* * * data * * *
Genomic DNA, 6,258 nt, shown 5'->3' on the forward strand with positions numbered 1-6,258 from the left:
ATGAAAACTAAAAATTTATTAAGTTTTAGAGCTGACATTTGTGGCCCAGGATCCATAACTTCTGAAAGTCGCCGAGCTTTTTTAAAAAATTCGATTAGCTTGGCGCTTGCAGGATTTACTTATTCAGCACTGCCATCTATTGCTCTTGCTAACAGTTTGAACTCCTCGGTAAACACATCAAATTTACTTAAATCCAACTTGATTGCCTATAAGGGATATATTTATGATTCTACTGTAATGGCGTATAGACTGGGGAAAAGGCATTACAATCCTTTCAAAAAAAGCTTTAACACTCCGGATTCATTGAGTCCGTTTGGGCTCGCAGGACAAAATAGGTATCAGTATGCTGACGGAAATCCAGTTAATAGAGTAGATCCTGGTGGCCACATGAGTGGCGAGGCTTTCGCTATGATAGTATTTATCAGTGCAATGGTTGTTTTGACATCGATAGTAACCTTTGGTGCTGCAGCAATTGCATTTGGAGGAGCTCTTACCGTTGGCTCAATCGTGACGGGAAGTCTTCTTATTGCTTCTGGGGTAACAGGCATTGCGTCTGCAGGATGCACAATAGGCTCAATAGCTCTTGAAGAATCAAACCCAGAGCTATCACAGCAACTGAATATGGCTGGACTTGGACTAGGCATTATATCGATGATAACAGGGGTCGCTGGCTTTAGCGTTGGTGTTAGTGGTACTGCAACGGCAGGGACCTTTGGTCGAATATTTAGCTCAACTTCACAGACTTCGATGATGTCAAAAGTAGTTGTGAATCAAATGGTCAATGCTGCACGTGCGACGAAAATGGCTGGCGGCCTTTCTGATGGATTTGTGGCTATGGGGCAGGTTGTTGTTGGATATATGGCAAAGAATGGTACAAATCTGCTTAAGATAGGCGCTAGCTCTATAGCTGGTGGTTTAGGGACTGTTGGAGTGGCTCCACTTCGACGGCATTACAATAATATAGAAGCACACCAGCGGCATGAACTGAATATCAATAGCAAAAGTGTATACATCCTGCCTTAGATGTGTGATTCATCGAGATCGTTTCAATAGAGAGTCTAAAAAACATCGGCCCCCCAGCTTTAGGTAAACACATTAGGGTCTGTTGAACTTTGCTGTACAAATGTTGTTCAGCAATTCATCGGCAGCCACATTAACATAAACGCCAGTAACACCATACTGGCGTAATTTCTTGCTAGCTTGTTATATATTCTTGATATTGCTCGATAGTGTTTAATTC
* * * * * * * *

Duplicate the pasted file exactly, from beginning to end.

Genomic DNA, 6,258 nt, shown 5'->3' on the forward strand with positions numbered 1-6,258 from the left:
ATGAAAACTAAAAATTTATTAAGTTTTAGAGCTGACATTTGTGGCCCAGGATCCATAACTTCTGAAAGTCGCCGAGCTTTTTTAAAAAATTCGATTAGCTTGGCGCTTGCAGGATTTACTTATTCAGCACTGCCATCTATTGCTCTTGCTAACAGTTTGAACTCCTCGGTAAACACATCAAATTTACTTAAATCCAACTTGATTGCCTATAAGGGATATATTTATGATTCTACTGTAATGGCGTATAGACTGGGGAAAAGGCATTACAATCCTTTCAAAAAAAGCTTTAACACTCCGGATTCATTGAGTCCGTTTGGGCTCGCAGGACAAAATAGGTATCAGTATGCTGACGGAAATCCAGTTAATAGAGTAGATCCTGGTGGCCACATGAGTGGCGAGGCTTTCGCTATGATAGTATTTATCAGTGCAATGGTTGTTTTGACATCGATAGTAACCTTTGGTGCTGCAGCAATTGCATTTGGAGGAGCTCTTACCGTTGGCTCAATCGTGACGGGAAGTCTTCTTATTGCTTCTGGGGTAACAGGCATTGCGTCTGCAGGATGCACAATAGGCTCAATAGCTCTTGAAGAATCAAACCCAGAGCTATCACAGCAACTGAATATGGCTGGACTTGGACTAGGCATTATATCGATGATAACAGGGGTCGCTGGCTTTAGCGTTGGTGTTAGTGGTACTGCAACGGCAGGGACCTTTGGTCGAATATTTAGCTCAACTTCACAGACTTCGATGATGTCAAAAGTAGTTGTGAATCAAATGGTCAATGCTGCACGTGCGACGAAAATGGCTGGCGGCCTTTCTGATGGATTTGTGGCTATGGGGCAGGTTGTTGTTGGATATATGGCAAAGAATGGTACAAATCTGCTTAAGATAGGCGCTAGCTCTATAGCTGGTGGTTTAGGGACTGTTGGAGTGGCTCCACTTCGACGGCATTACAATAATATAGAAGCACACCAGCGGCATGAACTGAATATCAATAGCAAAAGTGTATACATCCTGCCTTAGATGTGTGATTCATCGAGATCGTTTCAATAGAGAGTCTAAAAAACATCGGCCCCCCAGCTTTAGGTAAACACATTAGGGTCTGTTGAACTTTGCTGTACAAATGTTGTTCAGCAATTCATCGGCAGCCACATTAACATAAACGCCAGTAACACCATACTGGCGTAATTTCTTGCTAGCTTGTTATATATTCTTGATATTGCTCGATAGTGTTTAATTC